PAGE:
22 economies of the world have been individually selected by global institutions and have been earmarked to lead global economic growth into the 21st century. These countries currently account for 75% of global GDP and 70% of its population. It is pertinent to note that these 22 nations account for a mere 10% of the countries in the World Bank’s global database.
The most encouraging aspect is that Pakistan is among these 22 select nations. In 2005 when all our economic indicators were positive and showing an upward trend, Pakistan was added to the list called NEXT-11, a group of 11 countries – Bangladesh, Egypt, Indonesia, Iran, Mexico, Nigeria, Pakistan, Philippines, Turkey, South Korea, and Vietnam – that global financial institutions and researchers felt would lead the future global economic growth, behind the G-7 countries – Canada, France, Germany, Italy, Japan, UK, and USA – and BRIC countries (abbreviation for Brazil, Russia, India, and China). It was a great honour and a testimony that we are among the largest contributors of the world.
As a background perspective, G-7 was created in 1986 and since then they have significant influence on regional as well as global policies regarding healthcare, education, carbon emission, and other sustainability initiatives. BRIC was coined in 2001 and reflected a shift in global economic power away from the developed G-7 economies and towards the developing world. These four countries, combined, account for more than a quarter of the world’s land mass and more than 40% of its population and it is estimated that BRIC economies will overtake G-7 economies, in size, by the year 2027. Next-11 economies have the potential of becoming the world’s largest economies within this century right behind G-7 and BRIC countries. The selection of Next-11 was based on macroeconomic stability, investment policies, size of economy, and future growth potential.
Do we still deserve to be part of this list?
Last few years have been very rough on Pakistan. With our lacklustre macroeconomic performance and deteriorating infrastructure, there is a high probability that international experts may decide to drop us from the NEXT-11 list unless we fix our structural issues and rebound back and show strong economic progress that we had displayed in early 2000. Reviewing Pakistan’s past performance trends, we see that in 2001 we had the lowest economic growth among all the 15 countries (Next-11 + BRIC), by 2004 our economic growth had risen to the top 30% percentile and we remained in the top 50% percentile in 2005 and 2006. After that it has continued to drop steadily and in 2011 we again hit rock bottom to 15 in the list.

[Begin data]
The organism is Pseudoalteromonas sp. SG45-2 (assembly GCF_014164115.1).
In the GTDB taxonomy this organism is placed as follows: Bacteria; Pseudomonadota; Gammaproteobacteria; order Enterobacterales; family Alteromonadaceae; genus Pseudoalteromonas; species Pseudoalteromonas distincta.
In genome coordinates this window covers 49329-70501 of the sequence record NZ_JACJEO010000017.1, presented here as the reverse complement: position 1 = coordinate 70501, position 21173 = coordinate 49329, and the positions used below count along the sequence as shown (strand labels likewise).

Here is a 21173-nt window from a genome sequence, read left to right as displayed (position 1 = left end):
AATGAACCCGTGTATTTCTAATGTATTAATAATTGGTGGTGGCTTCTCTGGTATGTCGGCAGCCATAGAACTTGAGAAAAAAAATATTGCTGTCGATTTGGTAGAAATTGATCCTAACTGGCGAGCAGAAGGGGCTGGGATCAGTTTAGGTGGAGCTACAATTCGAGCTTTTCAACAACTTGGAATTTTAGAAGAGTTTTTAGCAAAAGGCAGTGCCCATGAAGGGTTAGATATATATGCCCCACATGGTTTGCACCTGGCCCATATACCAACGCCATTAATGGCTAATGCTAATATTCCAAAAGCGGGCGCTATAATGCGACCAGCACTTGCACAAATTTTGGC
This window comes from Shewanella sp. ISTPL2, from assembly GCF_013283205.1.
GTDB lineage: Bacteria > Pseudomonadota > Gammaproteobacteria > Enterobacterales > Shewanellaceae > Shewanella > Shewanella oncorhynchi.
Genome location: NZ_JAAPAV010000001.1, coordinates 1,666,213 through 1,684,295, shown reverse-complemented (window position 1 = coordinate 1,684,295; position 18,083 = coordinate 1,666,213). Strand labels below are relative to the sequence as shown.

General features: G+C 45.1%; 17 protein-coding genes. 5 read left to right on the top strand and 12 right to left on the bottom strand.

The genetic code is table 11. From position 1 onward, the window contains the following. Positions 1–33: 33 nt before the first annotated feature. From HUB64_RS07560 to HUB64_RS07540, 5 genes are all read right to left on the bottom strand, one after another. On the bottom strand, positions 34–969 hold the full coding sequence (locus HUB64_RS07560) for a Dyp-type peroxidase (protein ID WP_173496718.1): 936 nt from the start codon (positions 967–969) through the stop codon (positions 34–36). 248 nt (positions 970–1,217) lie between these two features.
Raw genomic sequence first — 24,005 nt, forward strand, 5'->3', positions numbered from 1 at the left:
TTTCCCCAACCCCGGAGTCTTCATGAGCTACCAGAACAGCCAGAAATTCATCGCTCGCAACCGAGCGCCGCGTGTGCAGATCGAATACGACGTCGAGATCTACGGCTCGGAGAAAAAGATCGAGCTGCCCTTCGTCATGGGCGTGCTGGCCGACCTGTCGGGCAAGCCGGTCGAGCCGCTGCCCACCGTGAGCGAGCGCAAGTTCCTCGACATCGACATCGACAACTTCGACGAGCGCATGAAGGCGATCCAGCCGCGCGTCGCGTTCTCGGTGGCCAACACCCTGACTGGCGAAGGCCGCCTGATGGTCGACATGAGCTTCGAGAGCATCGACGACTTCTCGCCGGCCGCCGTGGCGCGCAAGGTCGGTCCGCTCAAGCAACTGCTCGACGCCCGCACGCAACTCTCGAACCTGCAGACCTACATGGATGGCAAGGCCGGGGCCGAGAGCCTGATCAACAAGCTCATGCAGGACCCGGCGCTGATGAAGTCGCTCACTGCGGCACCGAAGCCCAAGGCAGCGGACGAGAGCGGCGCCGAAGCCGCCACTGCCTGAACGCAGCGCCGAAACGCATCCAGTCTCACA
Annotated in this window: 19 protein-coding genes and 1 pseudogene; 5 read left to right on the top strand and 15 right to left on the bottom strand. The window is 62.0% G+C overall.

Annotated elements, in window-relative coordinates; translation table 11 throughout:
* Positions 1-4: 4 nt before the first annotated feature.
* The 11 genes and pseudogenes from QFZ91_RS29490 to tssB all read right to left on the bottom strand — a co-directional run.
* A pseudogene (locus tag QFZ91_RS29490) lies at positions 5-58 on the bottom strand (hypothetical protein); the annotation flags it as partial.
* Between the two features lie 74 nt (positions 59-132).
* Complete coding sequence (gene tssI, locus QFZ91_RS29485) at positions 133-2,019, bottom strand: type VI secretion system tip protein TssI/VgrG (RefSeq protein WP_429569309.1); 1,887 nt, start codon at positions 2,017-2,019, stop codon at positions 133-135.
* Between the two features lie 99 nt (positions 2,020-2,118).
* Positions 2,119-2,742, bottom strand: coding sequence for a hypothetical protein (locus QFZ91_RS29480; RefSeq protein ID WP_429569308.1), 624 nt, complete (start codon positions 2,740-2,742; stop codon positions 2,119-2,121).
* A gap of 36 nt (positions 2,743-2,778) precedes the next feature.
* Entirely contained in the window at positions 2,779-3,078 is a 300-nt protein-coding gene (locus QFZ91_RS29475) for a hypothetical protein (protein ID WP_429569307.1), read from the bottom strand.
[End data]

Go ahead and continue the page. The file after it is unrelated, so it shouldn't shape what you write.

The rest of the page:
Despite our lacklustre economic performance over the last few years, we have the potential, resources and competency to deliver significantly higher growth rates. However, to do so we require strong commitment from our government, bureaucracy and political leadership. We must first fix the security situation, followed by investing heavily in infrastructure especially energy reliability.
We also must focus on improving overall governance, intellectual property rights, and strengthening our investment opportunities to attract local and international investors. To make this growth sustainable we must invest significant resources in upgrading our education infrastructure as well as research and innovation standing.
I have no doubt that with the immense natural resources, 7th largest population coupled with the 10th largest workforce with three million workers entering workforce every year together with intelligent policies, we can get back our past glory. We just need a sincere qualified economic team and support from government institutions.
The writer works in the corporate sector and is active on various business forums and trade bodies.
Published in The Express Tribune, August 6th, 2012.